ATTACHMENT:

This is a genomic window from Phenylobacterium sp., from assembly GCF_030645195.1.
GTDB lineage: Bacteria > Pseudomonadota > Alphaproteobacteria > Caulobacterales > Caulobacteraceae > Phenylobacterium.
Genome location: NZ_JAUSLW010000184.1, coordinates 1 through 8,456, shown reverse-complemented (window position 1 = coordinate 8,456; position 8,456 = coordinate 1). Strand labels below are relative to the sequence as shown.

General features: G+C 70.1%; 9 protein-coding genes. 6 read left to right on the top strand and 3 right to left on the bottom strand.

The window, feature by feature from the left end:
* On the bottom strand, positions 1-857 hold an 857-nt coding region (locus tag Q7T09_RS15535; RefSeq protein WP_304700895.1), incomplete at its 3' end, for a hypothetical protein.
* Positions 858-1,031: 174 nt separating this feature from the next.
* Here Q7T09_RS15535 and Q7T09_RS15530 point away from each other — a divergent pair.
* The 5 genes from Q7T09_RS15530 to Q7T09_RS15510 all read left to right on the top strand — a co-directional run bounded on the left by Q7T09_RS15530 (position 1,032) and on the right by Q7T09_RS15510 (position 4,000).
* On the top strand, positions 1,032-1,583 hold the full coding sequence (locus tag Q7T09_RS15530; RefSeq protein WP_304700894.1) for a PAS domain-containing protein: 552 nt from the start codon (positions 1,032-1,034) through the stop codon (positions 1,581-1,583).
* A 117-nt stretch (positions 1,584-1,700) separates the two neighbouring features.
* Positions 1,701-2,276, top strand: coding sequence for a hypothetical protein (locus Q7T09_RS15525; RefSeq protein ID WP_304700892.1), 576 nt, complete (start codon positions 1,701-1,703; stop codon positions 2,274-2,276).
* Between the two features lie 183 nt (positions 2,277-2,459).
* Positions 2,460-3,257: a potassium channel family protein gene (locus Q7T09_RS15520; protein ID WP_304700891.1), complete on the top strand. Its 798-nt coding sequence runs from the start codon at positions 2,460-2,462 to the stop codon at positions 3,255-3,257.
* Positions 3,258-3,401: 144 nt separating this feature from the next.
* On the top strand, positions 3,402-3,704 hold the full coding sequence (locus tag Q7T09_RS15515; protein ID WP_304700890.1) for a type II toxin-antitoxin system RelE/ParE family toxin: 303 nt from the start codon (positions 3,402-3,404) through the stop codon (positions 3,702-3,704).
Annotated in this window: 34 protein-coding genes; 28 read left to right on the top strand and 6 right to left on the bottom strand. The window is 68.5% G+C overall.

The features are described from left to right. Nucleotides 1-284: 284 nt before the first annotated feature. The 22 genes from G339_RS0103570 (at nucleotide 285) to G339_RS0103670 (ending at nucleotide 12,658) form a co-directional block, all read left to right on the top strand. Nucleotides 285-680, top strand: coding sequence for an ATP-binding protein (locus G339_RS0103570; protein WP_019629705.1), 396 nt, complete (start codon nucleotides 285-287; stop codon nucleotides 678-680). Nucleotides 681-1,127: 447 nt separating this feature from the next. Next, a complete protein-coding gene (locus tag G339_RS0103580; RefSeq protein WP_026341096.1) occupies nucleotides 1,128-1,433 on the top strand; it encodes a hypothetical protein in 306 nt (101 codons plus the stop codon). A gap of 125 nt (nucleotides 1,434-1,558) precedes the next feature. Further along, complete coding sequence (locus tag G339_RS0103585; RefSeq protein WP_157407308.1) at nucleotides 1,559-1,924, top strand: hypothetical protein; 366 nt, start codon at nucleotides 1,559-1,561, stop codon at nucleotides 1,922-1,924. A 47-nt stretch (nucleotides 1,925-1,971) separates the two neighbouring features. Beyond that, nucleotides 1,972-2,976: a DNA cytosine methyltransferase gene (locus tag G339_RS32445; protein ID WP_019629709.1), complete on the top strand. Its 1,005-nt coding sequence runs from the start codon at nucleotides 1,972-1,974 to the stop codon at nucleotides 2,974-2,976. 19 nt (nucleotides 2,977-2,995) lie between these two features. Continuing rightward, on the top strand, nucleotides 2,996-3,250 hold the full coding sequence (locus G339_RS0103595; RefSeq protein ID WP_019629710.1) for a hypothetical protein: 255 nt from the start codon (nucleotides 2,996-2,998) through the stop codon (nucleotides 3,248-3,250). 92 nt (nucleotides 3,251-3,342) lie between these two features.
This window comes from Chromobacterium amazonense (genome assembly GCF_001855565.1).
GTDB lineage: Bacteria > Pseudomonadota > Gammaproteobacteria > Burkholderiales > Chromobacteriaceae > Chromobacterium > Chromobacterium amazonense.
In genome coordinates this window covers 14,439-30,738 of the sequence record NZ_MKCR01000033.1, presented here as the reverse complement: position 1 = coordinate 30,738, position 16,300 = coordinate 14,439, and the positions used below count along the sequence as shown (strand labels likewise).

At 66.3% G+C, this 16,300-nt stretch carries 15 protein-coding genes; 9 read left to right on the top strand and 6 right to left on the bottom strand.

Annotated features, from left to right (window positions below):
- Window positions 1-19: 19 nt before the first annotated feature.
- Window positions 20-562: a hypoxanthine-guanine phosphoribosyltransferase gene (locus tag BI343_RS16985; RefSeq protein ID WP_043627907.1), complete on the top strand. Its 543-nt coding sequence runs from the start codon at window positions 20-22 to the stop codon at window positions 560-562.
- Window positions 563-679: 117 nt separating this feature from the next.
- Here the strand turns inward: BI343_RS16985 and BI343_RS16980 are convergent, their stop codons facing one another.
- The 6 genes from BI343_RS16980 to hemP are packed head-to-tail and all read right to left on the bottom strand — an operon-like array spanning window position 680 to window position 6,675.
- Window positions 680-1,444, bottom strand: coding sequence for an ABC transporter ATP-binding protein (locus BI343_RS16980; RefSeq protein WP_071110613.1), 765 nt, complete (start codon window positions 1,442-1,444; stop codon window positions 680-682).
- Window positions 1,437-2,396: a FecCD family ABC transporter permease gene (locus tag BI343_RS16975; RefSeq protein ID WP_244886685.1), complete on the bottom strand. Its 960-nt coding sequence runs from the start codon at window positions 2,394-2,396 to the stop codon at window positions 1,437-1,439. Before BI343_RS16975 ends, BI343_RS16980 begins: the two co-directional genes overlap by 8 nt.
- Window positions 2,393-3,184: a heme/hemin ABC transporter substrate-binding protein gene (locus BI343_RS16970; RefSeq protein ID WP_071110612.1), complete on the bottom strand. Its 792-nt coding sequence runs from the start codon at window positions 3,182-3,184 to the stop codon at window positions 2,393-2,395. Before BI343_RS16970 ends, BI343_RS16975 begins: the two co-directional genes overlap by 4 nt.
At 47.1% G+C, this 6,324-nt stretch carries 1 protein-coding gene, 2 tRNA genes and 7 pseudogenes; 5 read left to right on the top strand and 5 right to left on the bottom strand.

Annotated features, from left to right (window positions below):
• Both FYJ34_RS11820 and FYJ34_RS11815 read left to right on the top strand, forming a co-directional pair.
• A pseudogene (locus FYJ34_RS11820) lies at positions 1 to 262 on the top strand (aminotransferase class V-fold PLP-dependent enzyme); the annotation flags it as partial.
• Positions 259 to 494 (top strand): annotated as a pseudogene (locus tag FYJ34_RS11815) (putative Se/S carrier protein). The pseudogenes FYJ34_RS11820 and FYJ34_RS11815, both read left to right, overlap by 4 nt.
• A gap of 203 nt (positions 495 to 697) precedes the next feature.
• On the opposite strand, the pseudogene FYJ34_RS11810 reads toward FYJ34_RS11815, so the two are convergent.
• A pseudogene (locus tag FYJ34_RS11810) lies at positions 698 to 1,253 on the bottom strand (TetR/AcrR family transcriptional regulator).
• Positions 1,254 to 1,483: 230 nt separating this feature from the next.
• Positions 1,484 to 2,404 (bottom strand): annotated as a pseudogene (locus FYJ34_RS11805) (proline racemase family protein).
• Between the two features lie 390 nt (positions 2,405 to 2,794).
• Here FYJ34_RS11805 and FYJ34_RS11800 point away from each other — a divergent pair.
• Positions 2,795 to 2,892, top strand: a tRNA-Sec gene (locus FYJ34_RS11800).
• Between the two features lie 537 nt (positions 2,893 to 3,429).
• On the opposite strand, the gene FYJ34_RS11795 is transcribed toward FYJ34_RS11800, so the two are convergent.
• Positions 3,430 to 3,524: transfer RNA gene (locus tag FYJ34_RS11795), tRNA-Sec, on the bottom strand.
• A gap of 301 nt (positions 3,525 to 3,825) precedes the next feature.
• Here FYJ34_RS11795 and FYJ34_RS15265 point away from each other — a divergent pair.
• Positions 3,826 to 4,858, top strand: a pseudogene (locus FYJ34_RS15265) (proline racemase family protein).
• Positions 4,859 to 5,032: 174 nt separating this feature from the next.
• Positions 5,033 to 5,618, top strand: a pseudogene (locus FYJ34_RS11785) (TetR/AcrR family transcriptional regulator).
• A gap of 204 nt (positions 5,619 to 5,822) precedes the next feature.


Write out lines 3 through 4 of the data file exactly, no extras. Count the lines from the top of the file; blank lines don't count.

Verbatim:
Genome location: NZ_JAUSLW010000184.1, coordinates 1 through 8,456, shown reverse-complemented (window position 1 = coordinate 8,456; position 8,456 = coordinate 1). Strand labels below are relative to the sequence as shown.

General features: G+C 70.1%; 9 protein-coding genes. 6 read left to right on the top strand and 3 right to left on the bottom strand.